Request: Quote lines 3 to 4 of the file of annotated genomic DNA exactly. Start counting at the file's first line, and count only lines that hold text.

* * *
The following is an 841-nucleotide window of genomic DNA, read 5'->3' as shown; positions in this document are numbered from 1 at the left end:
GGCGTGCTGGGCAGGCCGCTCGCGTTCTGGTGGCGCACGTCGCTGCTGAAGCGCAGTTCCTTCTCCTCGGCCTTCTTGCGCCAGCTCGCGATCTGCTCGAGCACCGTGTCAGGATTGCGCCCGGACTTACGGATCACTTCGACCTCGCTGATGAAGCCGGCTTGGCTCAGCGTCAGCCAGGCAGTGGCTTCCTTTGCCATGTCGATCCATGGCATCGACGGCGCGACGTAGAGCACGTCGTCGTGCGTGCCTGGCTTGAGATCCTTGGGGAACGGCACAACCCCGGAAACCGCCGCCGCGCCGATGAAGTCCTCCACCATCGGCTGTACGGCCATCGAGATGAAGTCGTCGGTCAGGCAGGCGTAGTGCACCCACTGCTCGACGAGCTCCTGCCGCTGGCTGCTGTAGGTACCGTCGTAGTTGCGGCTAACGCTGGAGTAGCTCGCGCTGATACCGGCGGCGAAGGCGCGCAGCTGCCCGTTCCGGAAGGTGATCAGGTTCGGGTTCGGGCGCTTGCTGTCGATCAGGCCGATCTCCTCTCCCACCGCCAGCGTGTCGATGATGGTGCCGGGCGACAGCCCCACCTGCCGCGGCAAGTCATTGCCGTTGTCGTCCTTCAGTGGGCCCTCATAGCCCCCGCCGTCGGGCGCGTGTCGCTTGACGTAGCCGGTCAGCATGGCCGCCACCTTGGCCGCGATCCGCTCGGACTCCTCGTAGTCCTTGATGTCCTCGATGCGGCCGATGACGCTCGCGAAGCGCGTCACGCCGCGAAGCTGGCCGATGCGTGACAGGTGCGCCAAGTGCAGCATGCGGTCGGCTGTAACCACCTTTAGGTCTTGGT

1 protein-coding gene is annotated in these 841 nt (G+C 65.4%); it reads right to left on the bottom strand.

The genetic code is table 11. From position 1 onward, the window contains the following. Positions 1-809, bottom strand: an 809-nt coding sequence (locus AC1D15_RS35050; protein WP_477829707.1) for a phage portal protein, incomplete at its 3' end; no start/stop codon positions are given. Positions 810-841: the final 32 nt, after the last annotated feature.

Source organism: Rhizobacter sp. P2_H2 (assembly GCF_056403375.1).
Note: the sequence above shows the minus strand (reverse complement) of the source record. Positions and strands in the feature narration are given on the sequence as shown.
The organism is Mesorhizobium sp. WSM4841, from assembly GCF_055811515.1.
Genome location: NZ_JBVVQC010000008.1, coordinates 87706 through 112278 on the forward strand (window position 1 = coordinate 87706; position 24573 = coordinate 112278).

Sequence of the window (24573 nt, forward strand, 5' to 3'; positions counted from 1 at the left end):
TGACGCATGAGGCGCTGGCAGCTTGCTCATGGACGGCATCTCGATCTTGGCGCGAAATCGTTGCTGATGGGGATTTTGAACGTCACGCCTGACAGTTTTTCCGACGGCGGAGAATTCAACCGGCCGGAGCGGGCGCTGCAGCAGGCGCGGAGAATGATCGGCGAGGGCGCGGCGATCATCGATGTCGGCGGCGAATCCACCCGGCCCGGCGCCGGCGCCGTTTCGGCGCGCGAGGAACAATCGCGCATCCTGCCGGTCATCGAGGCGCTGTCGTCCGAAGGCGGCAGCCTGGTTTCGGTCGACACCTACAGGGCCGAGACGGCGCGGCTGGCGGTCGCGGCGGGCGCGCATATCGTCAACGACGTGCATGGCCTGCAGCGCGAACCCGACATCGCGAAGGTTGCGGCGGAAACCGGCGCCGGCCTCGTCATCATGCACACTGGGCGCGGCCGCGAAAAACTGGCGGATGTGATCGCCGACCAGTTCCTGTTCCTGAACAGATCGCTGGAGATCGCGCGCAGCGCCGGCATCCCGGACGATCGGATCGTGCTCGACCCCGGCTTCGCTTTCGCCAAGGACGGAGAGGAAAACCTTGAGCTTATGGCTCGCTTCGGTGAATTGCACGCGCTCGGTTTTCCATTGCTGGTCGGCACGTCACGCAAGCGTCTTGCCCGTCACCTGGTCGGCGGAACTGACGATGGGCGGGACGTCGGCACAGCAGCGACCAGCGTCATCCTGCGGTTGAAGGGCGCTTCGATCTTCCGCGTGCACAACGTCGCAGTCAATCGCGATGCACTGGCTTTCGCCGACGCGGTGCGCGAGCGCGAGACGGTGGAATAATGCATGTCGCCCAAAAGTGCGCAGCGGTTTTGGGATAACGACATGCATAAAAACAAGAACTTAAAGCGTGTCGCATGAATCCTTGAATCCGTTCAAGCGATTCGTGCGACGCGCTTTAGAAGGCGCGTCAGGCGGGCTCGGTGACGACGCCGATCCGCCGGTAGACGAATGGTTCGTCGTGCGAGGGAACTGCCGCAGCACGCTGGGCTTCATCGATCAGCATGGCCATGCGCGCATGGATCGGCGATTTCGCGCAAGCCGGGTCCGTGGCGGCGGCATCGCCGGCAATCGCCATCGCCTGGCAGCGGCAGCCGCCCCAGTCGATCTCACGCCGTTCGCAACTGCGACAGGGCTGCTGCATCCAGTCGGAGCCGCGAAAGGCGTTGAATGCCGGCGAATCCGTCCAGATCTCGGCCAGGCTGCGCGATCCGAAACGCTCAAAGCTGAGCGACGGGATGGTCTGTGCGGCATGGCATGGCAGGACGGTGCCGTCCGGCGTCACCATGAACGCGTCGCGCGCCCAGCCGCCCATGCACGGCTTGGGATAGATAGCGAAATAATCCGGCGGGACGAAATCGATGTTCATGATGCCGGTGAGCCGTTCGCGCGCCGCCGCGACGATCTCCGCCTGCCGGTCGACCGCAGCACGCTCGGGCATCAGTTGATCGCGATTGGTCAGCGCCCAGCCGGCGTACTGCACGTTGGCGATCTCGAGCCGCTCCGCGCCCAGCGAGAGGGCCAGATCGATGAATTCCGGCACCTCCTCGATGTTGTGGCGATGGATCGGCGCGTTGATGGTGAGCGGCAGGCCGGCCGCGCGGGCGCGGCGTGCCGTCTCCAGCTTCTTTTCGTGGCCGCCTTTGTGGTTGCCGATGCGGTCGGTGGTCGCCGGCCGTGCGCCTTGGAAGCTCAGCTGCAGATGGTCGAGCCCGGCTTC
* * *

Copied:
1 protein-coding gene is annotated in these 841 nt (G+C 65.4%); it reads right to left on the bottom strand.

The genetic code is table 11. From position 1 onward, the window contains the following. Positions 1-809, bottom strand: an 809-nt coding sequence (locus AC1D15_RS35050; protein WP_477829707.1) for a phage portal protein, incomplete at its 3' end; no start/stop codon positions are given. Positions 810-841: the final 32 nt, after the last annotated feature.